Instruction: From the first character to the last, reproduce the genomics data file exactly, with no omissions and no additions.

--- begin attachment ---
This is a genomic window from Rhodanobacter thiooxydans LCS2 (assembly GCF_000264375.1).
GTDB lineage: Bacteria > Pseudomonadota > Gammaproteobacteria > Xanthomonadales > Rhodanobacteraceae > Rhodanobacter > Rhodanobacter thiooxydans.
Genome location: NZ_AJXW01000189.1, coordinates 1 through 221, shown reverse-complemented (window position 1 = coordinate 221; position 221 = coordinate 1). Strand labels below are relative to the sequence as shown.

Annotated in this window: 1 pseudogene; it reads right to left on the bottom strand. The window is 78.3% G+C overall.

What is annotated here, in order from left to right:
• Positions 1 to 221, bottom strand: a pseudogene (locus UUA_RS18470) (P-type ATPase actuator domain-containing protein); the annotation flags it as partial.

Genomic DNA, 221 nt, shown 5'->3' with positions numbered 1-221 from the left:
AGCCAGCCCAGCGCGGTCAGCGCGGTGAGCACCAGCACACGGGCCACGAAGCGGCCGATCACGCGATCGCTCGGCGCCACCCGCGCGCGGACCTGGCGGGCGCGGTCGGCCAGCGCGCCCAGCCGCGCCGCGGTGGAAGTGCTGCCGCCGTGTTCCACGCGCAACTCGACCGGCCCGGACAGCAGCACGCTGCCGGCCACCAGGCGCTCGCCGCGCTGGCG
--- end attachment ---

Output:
This is a genomic window from Rhodanobacter thiooxydans LCS2 (assembly GCF_000264375.1).
GTDB lineage: Bacteria > Pseudomonadota > Gammaproteobacteria > Xanthomonadales > Rhodanobacteraceae > Rhodanobacter > Rhodanobacter thiooxydans.
Genome location: NZ_AJXW01000189.1, coordinates 1 through 221, shown reverse-complemented (window position 1 = coordinate 221; position 221 = coordinate 1). Strand labels below are relative to the sequence as shown.

Annotated in this window: 1 pseudogene; it reads right to left on the bottom strand. The window is 78.3% G+C overall.

What is annotated here, in order from left to right:
• Positions 1 to 221, bottom strand: a pseudogene (locus UUA_RS18470) (P-type ATPase actuator domain-containing protein); the annotation flags it as partial.

Genomic DNA, 221 nt, shown 5'->3' with positions numbered 1-221 from the left:
AGCCAGCCCAGCGCGGTCAGCGCGGTGAGCACCAGCACACGGGCCACGAAGCGGCCGATCACGCGATCGCTCGGCGCCACCCGCGCGCGGACCTGGCGGGCGCGGTCGGCCAGCGCGCCCAGCCGCGCCGCGGTGGAAGTGCTGCCGCCGTGTTCCACGCGCAACTCGACCGGCCCGGACAGCAGCACGCTGCCGGCCACCAGGCGCTCGCCGCGCTGGCG